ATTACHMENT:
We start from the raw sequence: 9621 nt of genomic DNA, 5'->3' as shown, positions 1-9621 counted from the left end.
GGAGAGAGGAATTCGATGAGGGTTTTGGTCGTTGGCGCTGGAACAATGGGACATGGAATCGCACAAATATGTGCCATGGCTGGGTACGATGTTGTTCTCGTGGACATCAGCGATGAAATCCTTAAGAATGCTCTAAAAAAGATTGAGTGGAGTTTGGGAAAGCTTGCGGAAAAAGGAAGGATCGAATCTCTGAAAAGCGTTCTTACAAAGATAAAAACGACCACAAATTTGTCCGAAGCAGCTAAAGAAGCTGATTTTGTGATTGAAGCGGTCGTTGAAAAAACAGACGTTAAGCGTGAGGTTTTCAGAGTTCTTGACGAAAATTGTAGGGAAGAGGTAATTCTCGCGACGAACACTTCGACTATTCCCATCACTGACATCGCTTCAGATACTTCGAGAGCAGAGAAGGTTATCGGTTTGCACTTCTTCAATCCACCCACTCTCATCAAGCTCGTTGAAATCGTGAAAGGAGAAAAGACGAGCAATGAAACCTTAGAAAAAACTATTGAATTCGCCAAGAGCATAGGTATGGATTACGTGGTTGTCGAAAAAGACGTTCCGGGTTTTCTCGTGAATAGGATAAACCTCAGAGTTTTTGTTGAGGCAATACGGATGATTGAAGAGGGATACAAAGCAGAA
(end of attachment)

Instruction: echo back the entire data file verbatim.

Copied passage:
We start from the raw sequence: 9621 nt of genomic DNA, 5'->3' as shown, positions 1-9621 counted from the left end.
GGAGAGAGGAATTCGATGAGGGTTTTGGTCGTTGGCGCTGGAACAATGGGACATGGAATCGCACAAATATGTGCCATGGCTGGGTACGATGTTGTTCTCGTGGACATCAGCGATGAAATCCTTAAGAATGCTCTAAAAAAGATTGAGTGGAGTTTGGGAAAGCTTGCGGAAAAAGGAAGGATCGAATCTCTGAAAAGCGTTCTTACAAAGATAAAAACGACCACAAATTTGTCCGAAGCAGCTAAAGAAGCTGATTTTGTGATTGAAGCGGTCGTTGAAAAAACAGACGTTAAGCGTGAGGTTTTCAGAGTTCTTGACGAAAATTGTAGGGAAGAGGTAATTCTCGCGACGAACACTTCGACTATTCCCATCACTGACATCGCTTCAGATACTTCGAGAGCAGAGAAGGTTATCGGTTTGCACTTCTTCAATCCACCCACTCTCATCAAGCTCGTTGAAATCGTGAAAGGAGAAAAGACGAGCAATGAAACCTTAGAAAAAACTATTGAATTCGCCAAGAGCATAGGTATGGATTACGTGGTTGTCGAAAAAGACGTTCCGGGTTTTCTCGTGAATAGGATAAACCTCAGAGTTTTTGTTGAGGCAATACGGATGATTGAAGAGGGATACAAAGCAGAA